Our local news offered very little coverage. We were visiting friends in Forest Ranch, just 15 minutes up the hill from Chico, and we saw better coverage on Ch 3 out of Sacramento. They sent a helicopter, or we wouldn’t know how close O-ville came from being a scratch mark on the hillside. 

Officials have lifted the evacuation order because, despite promises to the contrary, there has been looting. But there’s a “significant” storm moving in tomorrow, what next? 

I don’t know why I feel so much anxiety, Chico is not in danger. Sometimes I feel like I’m going to barf.  When I try to distract myself with the mundane chores, I find myself clumsy, forgetful. I don’t think it’s just this dam thing, I think life is  getting more stressful in general.  So I found this book called “Feeling Good.” It’s full of what I would call “positive thinking” exercises, I’m going to give it a whack. I feel like I’m making myself sick with negativity, time to do a mental cleansing.

I’ll keep you posted! 




When life gives you lemons… and limes…and oranges…

A bowl of lemons on the counter makes the whole apartment smell good.

Lemons bring Summer into the house.

My husband planted a couple of Meyer’s lemon trees alongside our house about 20 years ago, it turned out to be one of our best investments. There’s nothing like a bright, fragrant lemon to chase the Winter blues down the road.

My favorite recipe: squeeze a lemon into a tea cup, add boiling hot water and honey for a cup of strong tea. If you want to put hair on your chest add a crushed clove of garlic and a pinch of salt.  This is a good remedy for sore throat or sinus congestion.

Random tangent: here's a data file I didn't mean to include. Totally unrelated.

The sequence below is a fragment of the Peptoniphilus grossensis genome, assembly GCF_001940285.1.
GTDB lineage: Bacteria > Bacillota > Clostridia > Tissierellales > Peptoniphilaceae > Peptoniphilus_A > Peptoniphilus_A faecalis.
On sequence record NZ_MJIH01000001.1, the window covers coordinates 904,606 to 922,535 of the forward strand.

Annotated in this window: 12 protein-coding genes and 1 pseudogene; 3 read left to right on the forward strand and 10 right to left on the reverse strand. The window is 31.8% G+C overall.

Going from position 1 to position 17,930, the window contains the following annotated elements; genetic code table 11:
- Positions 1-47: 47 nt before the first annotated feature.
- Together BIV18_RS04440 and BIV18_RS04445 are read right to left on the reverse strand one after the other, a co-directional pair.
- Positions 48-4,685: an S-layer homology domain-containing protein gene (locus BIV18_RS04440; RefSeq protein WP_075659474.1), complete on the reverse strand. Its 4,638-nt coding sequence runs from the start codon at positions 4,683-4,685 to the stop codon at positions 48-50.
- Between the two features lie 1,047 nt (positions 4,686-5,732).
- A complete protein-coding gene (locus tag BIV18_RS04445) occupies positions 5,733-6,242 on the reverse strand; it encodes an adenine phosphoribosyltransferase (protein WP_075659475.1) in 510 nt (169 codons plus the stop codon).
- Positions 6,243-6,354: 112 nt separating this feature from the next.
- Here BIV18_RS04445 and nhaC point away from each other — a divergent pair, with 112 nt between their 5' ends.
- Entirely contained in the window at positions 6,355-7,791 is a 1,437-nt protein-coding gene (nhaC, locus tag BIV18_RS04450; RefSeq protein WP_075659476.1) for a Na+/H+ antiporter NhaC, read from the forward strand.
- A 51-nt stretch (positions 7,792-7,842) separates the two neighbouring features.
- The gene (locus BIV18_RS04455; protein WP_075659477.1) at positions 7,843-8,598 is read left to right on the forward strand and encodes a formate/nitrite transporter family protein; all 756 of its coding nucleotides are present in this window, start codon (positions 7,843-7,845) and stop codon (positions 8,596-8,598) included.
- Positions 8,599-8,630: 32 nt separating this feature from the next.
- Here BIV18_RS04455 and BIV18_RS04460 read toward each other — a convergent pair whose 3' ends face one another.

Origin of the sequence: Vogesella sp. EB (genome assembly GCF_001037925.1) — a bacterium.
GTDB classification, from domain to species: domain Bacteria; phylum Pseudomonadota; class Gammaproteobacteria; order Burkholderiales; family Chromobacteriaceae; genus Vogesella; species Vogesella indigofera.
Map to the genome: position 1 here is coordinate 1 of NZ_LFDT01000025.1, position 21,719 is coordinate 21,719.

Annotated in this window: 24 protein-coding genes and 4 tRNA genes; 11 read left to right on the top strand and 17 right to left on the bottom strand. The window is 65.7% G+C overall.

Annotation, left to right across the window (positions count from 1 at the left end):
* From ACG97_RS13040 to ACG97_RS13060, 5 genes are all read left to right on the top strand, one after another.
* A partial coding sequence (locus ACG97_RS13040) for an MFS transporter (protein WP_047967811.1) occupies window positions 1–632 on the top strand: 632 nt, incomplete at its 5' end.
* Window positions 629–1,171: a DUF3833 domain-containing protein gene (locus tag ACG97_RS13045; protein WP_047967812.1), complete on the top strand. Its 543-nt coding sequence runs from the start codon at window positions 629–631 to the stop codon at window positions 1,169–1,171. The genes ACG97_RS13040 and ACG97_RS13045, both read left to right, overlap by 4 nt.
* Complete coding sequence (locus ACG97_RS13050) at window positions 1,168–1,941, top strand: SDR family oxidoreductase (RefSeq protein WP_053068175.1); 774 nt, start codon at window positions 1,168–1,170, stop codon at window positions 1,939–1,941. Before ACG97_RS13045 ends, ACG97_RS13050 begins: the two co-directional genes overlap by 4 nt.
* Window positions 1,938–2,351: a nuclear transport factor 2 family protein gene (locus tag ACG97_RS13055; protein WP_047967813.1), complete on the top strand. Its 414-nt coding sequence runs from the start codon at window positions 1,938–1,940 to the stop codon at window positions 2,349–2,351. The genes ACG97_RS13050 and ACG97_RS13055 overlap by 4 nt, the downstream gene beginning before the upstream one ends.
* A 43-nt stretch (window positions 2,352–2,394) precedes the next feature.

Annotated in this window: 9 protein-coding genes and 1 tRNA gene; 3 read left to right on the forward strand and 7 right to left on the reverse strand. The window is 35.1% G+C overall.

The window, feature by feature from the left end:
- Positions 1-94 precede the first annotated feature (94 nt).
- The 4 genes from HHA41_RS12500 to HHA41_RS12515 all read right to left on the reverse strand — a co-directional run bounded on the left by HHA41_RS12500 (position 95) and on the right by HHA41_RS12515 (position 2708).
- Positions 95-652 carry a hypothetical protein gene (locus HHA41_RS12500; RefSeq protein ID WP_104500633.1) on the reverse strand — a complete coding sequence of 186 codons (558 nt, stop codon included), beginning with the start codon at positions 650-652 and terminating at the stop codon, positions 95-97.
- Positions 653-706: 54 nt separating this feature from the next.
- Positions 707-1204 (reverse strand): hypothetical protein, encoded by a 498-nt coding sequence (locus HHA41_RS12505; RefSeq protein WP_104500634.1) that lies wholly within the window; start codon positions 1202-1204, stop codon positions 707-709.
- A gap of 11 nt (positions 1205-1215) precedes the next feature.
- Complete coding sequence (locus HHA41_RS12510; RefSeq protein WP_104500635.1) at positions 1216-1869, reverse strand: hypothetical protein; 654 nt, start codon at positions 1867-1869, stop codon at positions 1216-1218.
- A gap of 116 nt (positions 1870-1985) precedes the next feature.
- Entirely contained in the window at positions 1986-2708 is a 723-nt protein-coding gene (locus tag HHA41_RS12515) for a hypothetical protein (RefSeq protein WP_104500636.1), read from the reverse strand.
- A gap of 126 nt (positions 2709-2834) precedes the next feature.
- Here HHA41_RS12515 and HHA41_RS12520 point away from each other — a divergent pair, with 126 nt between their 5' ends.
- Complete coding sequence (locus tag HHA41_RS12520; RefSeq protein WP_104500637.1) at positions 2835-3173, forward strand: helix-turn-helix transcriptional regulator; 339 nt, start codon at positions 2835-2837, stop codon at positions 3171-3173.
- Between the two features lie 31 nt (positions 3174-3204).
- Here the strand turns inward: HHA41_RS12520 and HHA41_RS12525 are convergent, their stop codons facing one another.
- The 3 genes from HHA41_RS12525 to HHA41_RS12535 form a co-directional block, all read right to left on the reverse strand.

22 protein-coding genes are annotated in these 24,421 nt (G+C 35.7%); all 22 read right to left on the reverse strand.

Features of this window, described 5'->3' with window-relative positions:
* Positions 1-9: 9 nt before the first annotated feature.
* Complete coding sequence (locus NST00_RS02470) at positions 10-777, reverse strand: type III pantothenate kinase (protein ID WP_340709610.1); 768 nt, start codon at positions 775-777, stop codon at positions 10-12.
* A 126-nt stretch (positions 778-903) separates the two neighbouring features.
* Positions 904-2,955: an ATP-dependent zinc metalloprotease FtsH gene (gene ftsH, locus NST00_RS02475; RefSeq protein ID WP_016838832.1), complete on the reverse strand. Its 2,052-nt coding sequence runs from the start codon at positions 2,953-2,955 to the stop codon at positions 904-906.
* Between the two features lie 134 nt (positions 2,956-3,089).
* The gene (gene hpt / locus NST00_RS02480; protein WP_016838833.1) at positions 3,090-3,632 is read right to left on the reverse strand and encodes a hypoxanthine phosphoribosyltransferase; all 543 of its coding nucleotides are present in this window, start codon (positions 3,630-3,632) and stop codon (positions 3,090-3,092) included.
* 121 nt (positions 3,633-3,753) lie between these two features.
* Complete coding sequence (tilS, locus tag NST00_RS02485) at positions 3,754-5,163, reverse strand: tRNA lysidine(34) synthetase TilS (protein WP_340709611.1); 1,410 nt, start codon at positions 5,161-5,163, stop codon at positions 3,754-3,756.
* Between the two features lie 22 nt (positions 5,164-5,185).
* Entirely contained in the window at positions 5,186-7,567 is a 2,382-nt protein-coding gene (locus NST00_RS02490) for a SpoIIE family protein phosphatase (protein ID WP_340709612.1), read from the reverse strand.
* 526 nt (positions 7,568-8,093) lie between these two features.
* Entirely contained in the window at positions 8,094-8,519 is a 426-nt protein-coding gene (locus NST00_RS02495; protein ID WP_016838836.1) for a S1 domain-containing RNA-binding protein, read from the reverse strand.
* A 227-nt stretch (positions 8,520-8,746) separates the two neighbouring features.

Cut a lemon into sections on a little plate and set it on the counter – every time you get a fresh glass of water add a lemon section, it’s a real pick-me-up.  Makes the kitchen smell nice too.

Speaking of smell nice, spoon some baking soda down your drain, wash it down with the juice of one lemon, then run hot water through the drain.  Doing this regularly will keep your drain smelling fresher.

My next door neighbor likes to have a bowl of lemons handy to drizzle salad.  It makes a great dressing for fruit salad, just add a little honey. 

We also planted a lime tree along with the lemons, but the little fellow didn’t make it through the first hard Winter. Luckily we can go to Cash and Carry and get a good bag of limes for about two and a half bucks.

When we bought this bag, we were afraid we might not be able to use the whole thing - hah!

When we bought this bag, we were afraid we might not be able to use the whole thing – hah!

Once you get them in the house you find plenty of uses, you wonder how you got along without them!  We use the juice all over our food, we put sections in our water glass like lemon, and yesterday I found out you can squeeze and freeze the juice for later, just like lemon.

My mother-in-law gave me this old lemon press, it's one of my favorite things.

My mother-in-law gave me this old lemon press, it’s one of my favorite things.

The pint on top is lime juice. The oranges are Valencias brought over by our friend Wooten who has an enormous old tree in his yard.

The pint on top is lime juice, you can see the faint green color. The oranges laying aside are Valencias brought over by our friend who has an enormous old tree in his yard.

Just when I thought I had enough citrus fruit, our friend stopped over and gave me a box of Valencia oranges he’d gathered from an ancient tree his yard. The skin is so thin, you can squeeze them into a glass with your hand.  I juice those as I go along – I put one in my yogurt smoothie yesterday, and it tasted like Orange Julius.

I found a new recipe – “Liquid Sunshine” – a mix of carrot and orange juice. I’ll give it  a whack and let you know!